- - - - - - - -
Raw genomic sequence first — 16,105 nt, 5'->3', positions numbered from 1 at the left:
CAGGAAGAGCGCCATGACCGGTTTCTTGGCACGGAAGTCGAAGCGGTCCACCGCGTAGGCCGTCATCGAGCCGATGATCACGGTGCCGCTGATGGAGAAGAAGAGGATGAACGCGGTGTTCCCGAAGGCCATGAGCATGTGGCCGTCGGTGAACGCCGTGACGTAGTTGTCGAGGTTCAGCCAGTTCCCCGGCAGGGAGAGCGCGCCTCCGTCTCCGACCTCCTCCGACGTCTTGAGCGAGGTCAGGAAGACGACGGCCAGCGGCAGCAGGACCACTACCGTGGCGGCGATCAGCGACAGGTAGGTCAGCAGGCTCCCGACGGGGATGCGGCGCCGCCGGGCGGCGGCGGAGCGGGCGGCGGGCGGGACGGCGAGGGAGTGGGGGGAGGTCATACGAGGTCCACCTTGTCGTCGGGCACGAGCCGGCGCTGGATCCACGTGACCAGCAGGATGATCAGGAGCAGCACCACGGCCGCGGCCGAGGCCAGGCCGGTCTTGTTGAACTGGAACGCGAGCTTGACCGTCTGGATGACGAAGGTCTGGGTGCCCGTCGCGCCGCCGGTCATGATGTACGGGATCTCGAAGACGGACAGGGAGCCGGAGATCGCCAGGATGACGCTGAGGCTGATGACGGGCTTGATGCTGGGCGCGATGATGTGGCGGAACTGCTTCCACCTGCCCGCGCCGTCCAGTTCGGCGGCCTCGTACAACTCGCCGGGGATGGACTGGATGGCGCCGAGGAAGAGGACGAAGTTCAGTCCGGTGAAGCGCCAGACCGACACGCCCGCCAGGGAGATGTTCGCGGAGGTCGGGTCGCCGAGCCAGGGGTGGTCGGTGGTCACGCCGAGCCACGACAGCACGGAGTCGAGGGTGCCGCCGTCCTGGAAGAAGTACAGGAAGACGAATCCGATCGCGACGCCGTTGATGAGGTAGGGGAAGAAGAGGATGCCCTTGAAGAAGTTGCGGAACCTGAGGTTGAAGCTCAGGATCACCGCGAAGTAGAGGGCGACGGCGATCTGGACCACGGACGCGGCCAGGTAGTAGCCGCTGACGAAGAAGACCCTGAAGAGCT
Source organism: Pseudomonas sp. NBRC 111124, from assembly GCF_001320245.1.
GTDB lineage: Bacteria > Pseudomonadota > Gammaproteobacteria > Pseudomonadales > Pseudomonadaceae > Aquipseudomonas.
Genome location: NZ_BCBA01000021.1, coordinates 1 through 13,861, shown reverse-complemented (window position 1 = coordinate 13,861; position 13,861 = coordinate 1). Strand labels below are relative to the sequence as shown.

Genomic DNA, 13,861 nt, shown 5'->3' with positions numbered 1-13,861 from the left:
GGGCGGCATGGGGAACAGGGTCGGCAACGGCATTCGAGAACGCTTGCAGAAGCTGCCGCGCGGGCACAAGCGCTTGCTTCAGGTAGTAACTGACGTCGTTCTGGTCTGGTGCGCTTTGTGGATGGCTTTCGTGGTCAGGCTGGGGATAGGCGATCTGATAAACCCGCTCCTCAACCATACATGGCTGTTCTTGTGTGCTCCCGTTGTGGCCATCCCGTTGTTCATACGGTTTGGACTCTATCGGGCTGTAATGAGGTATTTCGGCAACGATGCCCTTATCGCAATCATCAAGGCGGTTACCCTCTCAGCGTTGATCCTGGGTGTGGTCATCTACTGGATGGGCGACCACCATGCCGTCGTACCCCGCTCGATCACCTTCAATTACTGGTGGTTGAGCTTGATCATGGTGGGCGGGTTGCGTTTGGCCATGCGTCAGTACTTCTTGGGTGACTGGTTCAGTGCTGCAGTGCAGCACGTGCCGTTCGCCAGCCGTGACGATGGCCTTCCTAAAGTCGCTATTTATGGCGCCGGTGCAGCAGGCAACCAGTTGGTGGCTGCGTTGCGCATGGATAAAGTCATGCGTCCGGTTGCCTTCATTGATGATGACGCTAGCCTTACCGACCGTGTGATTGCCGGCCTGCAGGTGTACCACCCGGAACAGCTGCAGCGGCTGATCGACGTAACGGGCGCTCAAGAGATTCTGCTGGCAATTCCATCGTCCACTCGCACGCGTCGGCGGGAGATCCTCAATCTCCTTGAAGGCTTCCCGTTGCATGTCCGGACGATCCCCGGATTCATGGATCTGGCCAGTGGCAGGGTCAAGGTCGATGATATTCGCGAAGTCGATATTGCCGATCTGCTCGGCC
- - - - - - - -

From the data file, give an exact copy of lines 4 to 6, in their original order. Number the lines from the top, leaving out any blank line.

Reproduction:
GTDB lineage: Bacteria > Pseudomonadota > Gammaproteobacteria > Pseudomonadales > Pseudomonadaceae > Aquipseudomonas.
Genome location: NZ_BCBA01000021.1, coordinates 1 through 13,861, shown reverse-complemented (window position 1 = coordinate 13,861; position 13,861 = coordinate 1). Strand labels below are relative to the sequence as shown.

Genomic DNA, 13,861 nt, shown 5'->3' with positions numbered 1-13,861 from the left: